For being 10 minutes down the road from Cal Poly, the parlor still gets its fix of college students. Young said the most popular requests are kanji characters (modern Japanese writing of Chinese characters), hibiscus flowers and ocean-themed designs. Sometimes, she said, students who come in with a friend end up getting inked themselves.

“I’ve had groups of them all come in – all the guys at once and all the girls at once,” Young said.” If one comes in and gets a tattoo and brings an entourage of four, by the time they’re done, they all get them done. It’s a bonding experience for a lot of people.”

Store hours for the shop are 10 a.m. to 6 p.m. Tuesday through Saturday. Sundays and Mondays are by appointment only.

Mothership Tattoo

One of the three Pismo Beach parlors, the 14-year-old Mothership Tattoo resembles a carnival funhouse. The shop features an abundance of body artwork lining the bright blue walls and a colorful “Enter” and “Exit” gate separating the lobby from the parlor. Packed with little knickknacks and bumper stickers, this unique shop offers both tattoos and piercings.

Piercer Clay Allen, who has been in the industry for seven years, said he enjoys the professional atmosphere of Mothership.

“For an atmosphere that can be a really relaxed one, it’s nice to see people who are still professional,” Allen said. “I’ve worked in a lot of different shops in this county, and this is one of the shops I feel most comfortable at.”

Allen said that the shop doesn’t see a large college population, but it does get the occasional Cuesta or Cal Poly student for piercings.

“Last week I had a group that came in from Cuesta, and all came in and got their septums done for the bulldog look,” Allen said. “That was fun.”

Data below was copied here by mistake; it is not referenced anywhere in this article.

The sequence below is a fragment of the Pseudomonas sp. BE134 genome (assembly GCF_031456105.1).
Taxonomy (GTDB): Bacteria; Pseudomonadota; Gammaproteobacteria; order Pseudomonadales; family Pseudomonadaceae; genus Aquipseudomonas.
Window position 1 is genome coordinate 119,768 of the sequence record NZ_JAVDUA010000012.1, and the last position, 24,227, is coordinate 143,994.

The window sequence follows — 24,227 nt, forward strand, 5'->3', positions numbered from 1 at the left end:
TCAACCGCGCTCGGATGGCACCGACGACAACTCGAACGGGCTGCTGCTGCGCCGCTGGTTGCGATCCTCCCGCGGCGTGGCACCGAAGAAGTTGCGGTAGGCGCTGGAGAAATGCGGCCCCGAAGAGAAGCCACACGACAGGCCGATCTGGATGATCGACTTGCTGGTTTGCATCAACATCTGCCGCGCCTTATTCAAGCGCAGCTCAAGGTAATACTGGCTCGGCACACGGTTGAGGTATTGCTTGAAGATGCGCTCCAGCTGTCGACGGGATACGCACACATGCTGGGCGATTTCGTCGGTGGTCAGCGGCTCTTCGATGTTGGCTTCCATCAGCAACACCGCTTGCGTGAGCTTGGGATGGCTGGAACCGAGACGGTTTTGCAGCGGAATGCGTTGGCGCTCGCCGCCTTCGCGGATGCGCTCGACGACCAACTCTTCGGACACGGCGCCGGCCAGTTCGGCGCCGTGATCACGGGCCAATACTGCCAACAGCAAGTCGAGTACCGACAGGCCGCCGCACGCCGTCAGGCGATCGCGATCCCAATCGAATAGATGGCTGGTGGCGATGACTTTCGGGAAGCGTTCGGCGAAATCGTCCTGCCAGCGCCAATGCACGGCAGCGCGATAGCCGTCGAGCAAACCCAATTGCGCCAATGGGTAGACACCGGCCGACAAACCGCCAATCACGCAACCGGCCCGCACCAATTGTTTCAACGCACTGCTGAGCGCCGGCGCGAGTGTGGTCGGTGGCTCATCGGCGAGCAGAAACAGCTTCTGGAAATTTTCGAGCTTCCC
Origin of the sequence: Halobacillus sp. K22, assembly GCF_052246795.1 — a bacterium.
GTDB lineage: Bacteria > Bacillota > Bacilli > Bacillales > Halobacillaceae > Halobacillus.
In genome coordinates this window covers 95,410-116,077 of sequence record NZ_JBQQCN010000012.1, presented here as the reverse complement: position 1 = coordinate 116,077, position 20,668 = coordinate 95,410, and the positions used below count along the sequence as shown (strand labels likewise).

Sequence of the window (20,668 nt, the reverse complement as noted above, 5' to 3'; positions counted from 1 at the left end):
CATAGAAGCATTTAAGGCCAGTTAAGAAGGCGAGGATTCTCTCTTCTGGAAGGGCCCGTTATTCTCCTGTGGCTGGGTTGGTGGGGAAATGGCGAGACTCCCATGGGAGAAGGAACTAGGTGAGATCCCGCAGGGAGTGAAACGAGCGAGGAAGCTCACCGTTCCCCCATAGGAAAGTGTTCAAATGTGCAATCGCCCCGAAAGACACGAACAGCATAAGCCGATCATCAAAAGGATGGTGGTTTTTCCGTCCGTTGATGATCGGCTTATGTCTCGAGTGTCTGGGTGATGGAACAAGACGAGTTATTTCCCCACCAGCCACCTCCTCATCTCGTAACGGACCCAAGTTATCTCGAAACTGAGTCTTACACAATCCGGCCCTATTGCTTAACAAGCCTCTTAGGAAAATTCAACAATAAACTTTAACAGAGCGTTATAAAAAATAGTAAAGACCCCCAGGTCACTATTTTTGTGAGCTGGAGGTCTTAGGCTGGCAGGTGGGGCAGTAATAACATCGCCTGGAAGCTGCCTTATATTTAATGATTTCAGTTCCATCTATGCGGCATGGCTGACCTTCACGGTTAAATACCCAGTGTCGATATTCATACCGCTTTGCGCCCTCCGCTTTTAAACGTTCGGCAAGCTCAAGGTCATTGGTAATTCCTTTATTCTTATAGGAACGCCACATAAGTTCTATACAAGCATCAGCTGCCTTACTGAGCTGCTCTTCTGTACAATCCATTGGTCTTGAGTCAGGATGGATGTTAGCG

Despite the small amount of Cal Poly customers, Allen does recall one anecdote from a college student in Colorado.

“This guy got the world’s smallest tattoo on his wrist, he stands up and is talking to the tattooer and going over the price and he’s drinking water, and he just stops for a minute, and passes out – falls right back into the chair,” Allen said. “Doesn’t spill a drip of his water and then he pisses himself. A few minutes later he’s like, ‘What happened, why am I wet?’ And we said, ‘Don’t get up just yet, don’t worry about it… No judgment whatsoever…’ It was more embarrassing for him.”

Mothership opens everyday at 12 p.m. and is located at 751 Dolliver St.

Tiger Rose Tattoo

A little farther down Dolliver Street, about a block-and-a-half away from Mothership Tattoo, is Tiger Rose Tattoo. Like Mothership, Tiger Rose doesn’t receive very many college-aged customers. Tattooer Brent Wilson, who has been in the business for five years, said the shop’s clients mainly come from out of town.

“We mainly get people from the valley,” Wilson said. “A lot of Bakersfield people, people from Fresno.”

The shop, in its tenth year in business, mainly specializes in traditional American artwork, such as skulls, roses, pin-ups and more. However, Wilson said that the shop always welcomes walk-ins.

“We pretty much do anything that walk-ins (would like), even though there’s other things we prefer to do, like American traditional,” Wilson said.

Wilson said the shop is unique because of the good word spread by satisfied customers.

“It’s been here for awhile — it has a good reputation,” Wilson said.

Store hours are 12 p.m. to 8 p.m. everyday.